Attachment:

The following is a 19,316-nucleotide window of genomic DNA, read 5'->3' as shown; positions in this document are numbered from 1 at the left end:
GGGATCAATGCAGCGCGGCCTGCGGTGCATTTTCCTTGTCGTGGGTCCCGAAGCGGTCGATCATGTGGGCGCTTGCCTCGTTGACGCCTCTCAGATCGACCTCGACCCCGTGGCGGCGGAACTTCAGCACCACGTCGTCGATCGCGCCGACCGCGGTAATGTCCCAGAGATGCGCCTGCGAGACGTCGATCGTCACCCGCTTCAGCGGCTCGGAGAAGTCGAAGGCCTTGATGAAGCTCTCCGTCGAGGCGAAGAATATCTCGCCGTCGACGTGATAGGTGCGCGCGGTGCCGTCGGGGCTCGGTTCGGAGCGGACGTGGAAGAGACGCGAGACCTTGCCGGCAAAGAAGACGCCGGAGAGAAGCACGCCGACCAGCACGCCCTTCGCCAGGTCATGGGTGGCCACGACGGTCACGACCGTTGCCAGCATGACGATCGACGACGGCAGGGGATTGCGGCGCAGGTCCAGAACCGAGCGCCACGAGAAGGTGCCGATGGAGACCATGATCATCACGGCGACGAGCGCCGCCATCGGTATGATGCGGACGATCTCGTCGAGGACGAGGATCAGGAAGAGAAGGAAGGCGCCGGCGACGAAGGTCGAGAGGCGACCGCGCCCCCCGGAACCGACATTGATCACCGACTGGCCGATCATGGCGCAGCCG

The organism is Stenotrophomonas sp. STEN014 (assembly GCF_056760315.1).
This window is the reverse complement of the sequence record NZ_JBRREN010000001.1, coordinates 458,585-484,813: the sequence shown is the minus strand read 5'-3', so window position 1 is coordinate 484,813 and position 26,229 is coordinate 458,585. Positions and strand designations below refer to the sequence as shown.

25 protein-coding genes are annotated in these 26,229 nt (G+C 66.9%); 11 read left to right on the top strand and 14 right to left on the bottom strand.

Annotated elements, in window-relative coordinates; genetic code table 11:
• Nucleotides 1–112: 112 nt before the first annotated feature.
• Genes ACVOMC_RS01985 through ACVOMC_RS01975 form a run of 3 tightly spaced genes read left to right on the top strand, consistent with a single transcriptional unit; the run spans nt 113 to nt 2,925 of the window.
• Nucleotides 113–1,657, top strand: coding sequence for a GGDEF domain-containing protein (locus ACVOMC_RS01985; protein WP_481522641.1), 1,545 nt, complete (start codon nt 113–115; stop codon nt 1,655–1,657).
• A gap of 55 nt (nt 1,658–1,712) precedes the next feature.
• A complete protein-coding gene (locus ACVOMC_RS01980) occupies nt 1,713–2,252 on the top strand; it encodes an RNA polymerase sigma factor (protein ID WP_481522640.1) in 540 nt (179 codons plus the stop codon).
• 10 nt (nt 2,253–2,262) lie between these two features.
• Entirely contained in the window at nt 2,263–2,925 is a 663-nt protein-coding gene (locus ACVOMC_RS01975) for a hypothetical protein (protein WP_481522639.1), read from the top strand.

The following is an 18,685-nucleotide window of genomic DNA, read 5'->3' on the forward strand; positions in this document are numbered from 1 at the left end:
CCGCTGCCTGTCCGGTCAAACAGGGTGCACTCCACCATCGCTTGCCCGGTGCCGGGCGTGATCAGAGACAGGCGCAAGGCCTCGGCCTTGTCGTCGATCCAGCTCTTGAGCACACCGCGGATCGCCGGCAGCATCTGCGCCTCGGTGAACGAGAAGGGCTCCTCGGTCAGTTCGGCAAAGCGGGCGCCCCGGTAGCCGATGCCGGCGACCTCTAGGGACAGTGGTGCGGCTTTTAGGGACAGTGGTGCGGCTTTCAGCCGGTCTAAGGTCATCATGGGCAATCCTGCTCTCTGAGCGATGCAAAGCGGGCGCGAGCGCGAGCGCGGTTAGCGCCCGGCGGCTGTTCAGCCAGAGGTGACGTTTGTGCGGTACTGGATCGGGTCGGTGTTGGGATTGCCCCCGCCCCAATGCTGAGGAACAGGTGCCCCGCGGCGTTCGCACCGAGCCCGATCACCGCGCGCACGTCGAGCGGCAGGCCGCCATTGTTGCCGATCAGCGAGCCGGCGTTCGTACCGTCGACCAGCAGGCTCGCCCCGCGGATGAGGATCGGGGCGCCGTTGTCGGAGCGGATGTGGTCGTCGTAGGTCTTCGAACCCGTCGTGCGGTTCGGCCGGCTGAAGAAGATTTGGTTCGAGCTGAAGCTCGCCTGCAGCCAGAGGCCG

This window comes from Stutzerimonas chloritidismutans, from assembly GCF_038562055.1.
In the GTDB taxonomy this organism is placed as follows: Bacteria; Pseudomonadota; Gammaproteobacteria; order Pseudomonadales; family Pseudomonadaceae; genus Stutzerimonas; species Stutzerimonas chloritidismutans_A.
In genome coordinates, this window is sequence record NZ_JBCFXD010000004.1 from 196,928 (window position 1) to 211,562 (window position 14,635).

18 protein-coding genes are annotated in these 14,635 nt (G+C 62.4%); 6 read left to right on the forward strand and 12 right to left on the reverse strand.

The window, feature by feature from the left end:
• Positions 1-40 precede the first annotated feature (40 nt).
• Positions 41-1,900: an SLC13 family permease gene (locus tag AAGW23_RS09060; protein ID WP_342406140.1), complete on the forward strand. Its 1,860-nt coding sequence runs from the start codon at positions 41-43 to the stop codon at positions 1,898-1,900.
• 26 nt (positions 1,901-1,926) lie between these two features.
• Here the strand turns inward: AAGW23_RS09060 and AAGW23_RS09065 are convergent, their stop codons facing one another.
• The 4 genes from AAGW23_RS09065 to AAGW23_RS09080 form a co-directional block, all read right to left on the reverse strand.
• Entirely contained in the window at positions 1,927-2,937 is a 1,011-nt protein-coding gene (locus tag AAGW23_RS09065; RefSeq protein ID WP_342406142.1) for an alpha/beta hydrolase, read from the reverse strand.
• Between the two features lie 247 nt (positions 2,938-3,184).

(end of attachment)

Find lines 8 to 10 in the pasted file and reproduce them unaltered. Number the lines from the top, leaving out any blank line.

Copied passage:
• Genes ACVOMC_RS01985 through ACVOMC_RS01975 form a run of 3 tightly spaced genes read left to right on the top strand, consistent with a single transcriptional unit; the run spans nt 113 to nt 2,925 of the window.
• Nucleotides 113–1,657, top strand: coding sequence for a GGDEF domain-containing protein (locus ACVOMC_RS01985; protein WP_481522641.1), 1,545 nt, complete (start codon nt 113–115; stop codon nt 1,655–1,657).
• A gap of 55 nt (nt 1,658–1,712) precedes the next feature.